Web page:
A staple of temple fairs and religious festivals, yijhen, a general category of various traditional Taiwanese folk art performances, is gradually fading from view due to the industrialization and modernization of society. Yet the sight of yijhen never fails to evoke warm memories of childhood. In order to give ROC nationals a deeper understanding about the island of Taiwan, Chunghwa Post is issuing a set of four stamps entitled “Yijhen: Taiwanese Folk Art Performance.”
In traditional Taiwanese society yijhen folk art performance played an important role in the cultural life of the common people. In the agricultural society of yesteryear, it was used in rituals to express people’s gratitude to the gods during temple fairs and religious processions and was also used as entertainment for the common folk. During the Ming and the Ching Dynasties, the early Han Chinese settlers brought yijhen with them
when they made the journey from mainland China across the strait to Taiwan. In the 400 years since, yijhen has developed into something that has both preserved its traditional Chinese spirit and yet also taken on the flavor of its locale. During the period of early settlement, Taiwan was a dangerous place, and some yijhen troupes had become self-defense organizations for their locales. The prevalence of religious activities fueled the development of folk dramas and yijhen. Apart from being entertaining, yijhen also functioned as a tool of education and as a defense mechanism that fostered solidarity among the people. Traditionally, a procession is held symbolizing a god or gods making an inspection tour of his or her territory on the eve of the god’s birthday or an important temple ceremony. During this kind of procession, local temples and businesses invite yijhen folk art performance troupes to join the parade. Most of these yijhen performers are amateurs and composed of people from the local communities.
The designs of the stamps follow:
(1) The Eight Generals: the “Eight Generals” can actually be performed by four, six, eight or more than ten persons. An eight-person troupe is the most common—hence the name. The “Eight Generals” is a solemn and mysterious troupe, employing the Four Gate, Seven Star or Eight Trigram battle arrays to capture goblins and monsters, so as to protect the people and keep the area safe.
(2) The Song Jiang Battle Array: the “Song Jiang Battle Array” is the largest and most impressive religious martial art troupe in Taiwan and it is very popular in Southern Taiwan. It is typically composed of 36 members, but some have 42, 56 or 72 members. In recent years, the Tourism Bureau has especially designated the “Song Jiang Battle Array” performed by troupes from Neimen Rural Township, Kaohsiung County as a unique local travel attraction. And troupes from Neimen have represented Taiwan several times in performance art exchanges in mainland China.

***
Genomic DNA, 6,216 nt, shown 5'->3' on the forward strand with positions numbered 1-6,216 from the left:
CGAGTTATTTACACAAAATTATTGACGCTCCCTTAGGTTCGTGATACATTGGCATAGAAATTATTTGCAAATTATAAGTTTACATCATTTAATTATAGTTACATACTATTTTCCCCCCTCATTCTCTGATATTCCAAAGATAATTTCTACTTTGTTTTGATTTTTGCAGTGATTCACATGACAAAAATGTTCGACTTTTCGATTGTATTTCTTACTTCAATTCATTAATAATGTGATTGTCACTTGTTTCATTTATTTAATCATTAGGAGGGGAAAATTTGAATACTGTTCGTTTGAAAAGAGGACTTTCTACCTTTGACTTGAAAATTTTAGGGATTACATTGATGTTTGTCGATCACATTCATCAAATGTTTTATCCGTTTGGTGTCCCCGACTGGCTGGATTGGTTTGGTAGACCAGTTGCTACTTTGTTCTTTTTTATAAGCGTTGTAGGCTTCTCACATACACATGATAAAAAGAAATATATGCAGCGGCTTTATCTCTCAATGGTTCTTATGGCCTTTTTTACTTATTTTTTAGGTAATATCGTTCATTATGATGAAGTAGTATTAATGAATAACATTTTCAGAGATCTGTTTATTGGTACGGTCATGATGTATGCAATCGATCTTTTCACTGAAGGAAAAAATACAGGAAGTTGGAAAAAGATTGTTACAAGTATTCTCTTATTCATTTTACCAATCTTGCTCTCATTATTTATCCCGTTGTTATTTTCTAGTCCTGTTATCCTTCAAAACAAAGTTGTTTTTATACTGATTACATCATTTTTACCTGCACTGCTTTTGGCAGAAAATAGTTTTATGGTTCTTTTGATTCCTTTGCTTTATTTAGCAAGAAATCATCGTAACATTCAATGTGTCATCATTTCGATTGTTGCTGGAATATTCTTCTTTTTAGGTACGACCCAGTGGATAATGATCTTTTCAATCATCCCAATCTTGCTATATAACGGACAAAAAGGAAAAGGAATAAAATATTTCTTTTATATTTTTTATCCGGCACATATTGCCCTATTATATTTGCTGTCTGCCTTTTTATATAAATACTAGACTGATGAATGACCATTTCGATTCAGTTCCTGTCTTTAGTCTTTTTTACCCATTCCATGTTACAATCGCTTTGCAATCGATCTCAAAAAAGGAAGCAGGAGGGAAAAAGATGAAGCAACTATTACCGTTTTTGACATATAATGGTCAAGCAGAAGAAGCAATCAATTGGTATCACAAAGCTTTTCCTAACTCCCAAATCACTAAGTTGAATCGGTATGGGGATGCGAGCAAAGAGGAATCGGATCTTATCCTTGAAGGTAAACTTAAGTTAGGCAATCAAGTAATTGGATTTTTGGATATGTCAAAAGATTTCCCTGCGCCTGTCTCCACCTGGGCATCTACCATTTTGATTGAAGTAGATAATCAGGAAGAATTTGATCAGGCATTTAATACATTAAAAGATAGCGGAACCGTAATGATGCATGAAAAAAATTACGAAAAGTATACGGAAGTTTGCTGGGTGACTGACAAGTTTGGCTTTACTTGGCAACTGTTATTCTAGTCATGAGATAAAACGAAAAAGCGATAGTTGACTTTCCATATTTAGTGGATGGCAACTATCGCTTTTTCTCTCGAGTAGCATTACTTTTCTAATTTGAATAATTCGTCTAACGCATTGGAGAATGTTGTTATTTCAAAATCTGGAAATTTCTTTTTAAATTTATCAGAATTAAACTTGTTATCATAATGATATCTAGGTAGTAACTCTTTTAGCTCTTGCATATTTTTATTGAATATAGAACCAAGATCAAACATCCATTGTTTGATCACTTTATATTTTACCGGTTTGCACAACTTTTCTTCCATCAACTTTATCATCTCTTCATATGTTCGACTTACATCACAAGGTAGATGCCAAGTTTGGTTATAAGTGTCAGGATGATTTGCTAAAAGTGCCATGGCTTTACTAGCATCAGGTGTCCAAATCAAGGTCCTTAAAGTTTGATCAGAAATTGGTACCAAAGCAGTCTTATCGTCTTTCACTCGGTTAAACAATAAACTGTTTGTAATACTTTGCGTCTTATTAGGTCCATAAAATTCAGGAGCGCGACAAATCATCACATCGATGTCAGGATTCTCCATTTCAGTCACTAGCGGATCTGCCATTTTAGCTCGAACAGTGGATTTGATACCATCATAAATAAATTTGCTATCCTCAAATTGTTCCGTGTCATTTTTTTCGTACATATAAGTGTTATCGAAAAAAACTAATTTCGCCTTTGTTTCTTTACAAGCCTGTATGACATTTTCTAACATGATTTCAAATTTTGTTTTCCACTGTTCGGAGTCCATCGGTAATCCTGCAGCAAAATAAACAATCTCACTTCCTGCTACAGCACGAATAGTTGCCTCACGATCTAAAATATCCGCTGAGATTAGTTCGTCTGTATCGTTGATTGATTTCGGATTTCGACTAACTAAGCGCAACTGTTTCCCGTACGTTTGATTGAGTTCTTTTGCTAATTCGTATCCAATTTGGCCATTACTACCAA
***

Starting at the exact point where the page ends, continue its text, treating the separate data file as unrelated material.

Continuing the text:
(3) The Drum Dance: the “Drum Dance” is the most energetic and rhythmic of all Taiwanese folk art performances. All about drumming and jumping, it is also called the Drum Flower Dance, Big Drum Flower or Playing the Big Drum. A troupe is normally composed of eight people, although there are also larger troupes of several dozen people. The performance is divided into the flags, the drums, the parasols and the gongs. It is mostly performed in a square-like formation, with the drums in the middle, the parasols in the front and back, and the gongs at the four corners. Movements are rhythmic and exacting. These are popular performances during temple fairs.
(4) Stilt Walking: also called stilt stepping, stilt walking takes real skill and a lot of practice. It is generally divided into the categories of theatrical stilt walking, which emphasizes singing and facial expressions, and martial arts stilt walking, which features all sorts of stunts and martial art movements. Most of these stilts are under three feet high, and these are called short stilts. Stilts over three feet high are called tall stilts.
(1) First Day Cover in small size to be sold at NT$2.00 apiece
(2) Folder especially prepared for the stamps to be sold at NT$5.00 apiece
(3) Folder with crystal mount for better protection of the stamps to be sold at NT$5.00 apiece
(4) Loose-leaf stamp album page with plastic cover to be sold at NT$8.00 apiece
(5) Pre-cancelled First Day Cover affixed with a
low-valued stamp to be sold at NT$ 7.00 apiece
(6) Pre-cancelled First Day Cover affixed with a complete set of stamps to be sold at NT$48.00 apiece